South Carolina’s hotel occupancy has grown 30.7% in 2021, outpacing the nation’s recovery rate of 18.6%.
According to Duane Parrish, director of S.C. Parks, Recreation and Tourism, in a letter to Gov. Henry McMaster on Friday, the rise in leisure travel has been instrumental to the recovery of the state’s hospitality and tourism industries following a devastating year.
In the address, Parrish thanked Gov. McMaster and the General Assembly for investing in South Carolina’s tourism industry through the allocation of Response Reserve Funds in the fall. The funds were used to boost paid tourism advertising from November through June.
“The recovery of leisure travel, especially from consumers in key drive markets, has not only benefitted our state’s lodging sector, but also many of the other prominent sectors of our tourism business community – especially those related to outdoor recreation,” Parrish said in the letter.
In addition to hotel growth, South Carolina outpaced the rest of the country in the short-term rental market, Parrish said. While the country saw only .2% gains over the last 12 months, South Carolina consumer-demand increased 12%.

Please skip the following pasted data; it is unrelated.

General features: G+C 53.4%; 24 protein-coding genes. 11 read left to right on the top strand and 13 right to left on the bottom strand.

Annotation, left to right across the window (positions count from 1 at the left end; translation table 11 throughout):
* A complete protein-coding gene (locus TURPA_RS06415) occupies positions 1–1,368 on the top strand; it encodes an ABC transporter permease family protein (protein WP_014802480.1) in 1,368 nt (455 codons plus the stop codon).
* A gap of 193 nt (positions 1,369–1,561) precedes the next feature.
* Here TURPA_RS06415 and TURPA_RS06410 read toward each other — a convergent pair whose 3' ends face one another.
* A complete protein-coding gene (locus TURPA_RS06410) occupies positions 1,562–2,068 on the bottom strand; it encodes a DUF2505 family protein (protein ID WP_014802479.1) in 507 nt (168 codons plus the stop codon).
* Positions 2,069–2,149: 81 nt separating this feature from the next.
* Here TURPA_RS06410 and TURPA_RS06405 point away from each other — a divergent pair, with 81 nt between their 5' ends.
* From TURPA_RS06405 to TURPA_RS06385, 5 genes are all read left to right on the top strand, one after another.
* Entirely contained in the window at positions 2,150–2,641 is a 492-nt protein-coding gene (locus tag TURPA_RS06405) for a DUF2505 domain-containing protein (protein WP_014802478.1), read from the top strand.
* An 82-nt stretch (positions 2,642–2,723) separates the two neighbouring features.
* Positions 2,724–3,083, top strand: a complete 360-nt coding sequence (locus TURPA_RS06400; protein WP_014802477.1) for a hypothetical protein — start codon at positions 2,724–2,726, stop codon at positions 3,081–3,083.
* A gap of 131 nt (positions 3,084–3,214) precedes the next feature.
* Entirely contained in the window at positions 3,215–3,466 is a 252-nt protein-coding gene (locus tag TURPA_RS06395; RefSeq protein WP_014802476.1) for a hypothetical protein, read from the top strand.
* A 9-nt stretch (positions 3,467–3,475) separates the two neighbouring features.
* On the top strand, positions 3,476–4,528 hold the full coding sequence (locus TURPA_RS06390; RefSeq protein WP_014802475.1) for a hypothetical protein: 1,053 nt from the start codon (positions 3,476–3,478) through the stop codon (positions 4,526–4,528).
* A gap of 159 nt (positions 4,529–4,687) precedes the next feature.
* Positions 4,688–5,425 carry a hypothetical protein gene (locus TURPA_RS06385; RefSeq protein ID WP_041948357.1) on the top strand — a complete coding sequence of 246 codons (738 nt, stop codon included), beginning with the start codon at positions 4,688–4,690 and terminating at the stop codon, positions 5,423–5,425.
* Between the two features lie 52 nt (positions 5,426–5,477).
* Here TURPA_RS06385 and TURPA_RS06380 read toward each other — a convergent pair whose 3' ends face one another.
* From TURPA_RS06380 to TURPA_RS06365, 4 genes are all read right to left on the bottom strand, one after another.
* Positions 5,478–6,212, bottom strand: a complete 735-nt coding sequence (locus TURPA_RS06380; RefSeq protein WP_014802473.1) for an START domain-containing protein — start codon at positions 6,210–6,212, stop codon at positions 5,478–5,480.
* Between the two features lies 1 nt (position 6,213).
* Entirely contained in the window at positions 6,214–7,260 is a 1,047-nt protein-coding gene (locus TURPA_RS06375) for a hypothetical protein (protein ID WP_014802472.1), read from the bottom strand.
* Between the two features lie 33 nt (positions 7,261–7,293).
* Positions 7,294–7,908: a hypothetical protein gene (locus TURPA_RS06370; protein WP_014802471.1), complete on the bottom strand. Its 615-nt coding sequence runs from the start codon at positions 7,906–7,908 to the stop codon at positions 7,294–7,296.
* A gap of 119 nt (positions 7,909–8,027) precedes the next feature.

Rounds of golf in the Palmetto State also increased with a 28% gain in May compared to the same period in 2020, Parrish said. Local and state parks further saw an increase to the point where 12 state parks reach maximum capacity almost every weekend.
“I believe the state’s actions to quickly and diligently address our tourism industry needs last year placed South Carolina ahead of the curve in terms of leisure travel recovery,” Parrish said. “Because of this timely investment, our state and its destinations were able to keep consumers engaged and pro-actively tap into their pent-up demand for leisure travel experiences.”
While recovery is steady now, Parrish said the state cannot let its foot off the gas and must continue to invest, not only for the future of the industry, but to recuperate business for affiliated sectors, particularly international and domestic leisure and business travel. Parrish said both are critical to ensuring the tourism industry’s long-term sustainability.
“I am hopeful that, if we can maintain this momentum of recovery, our tourism industry will overcome the economic ill-effects of the COVID pandemic and, perhaps, gain an even greater market-share of tourism business in the long-term,” Parrish said.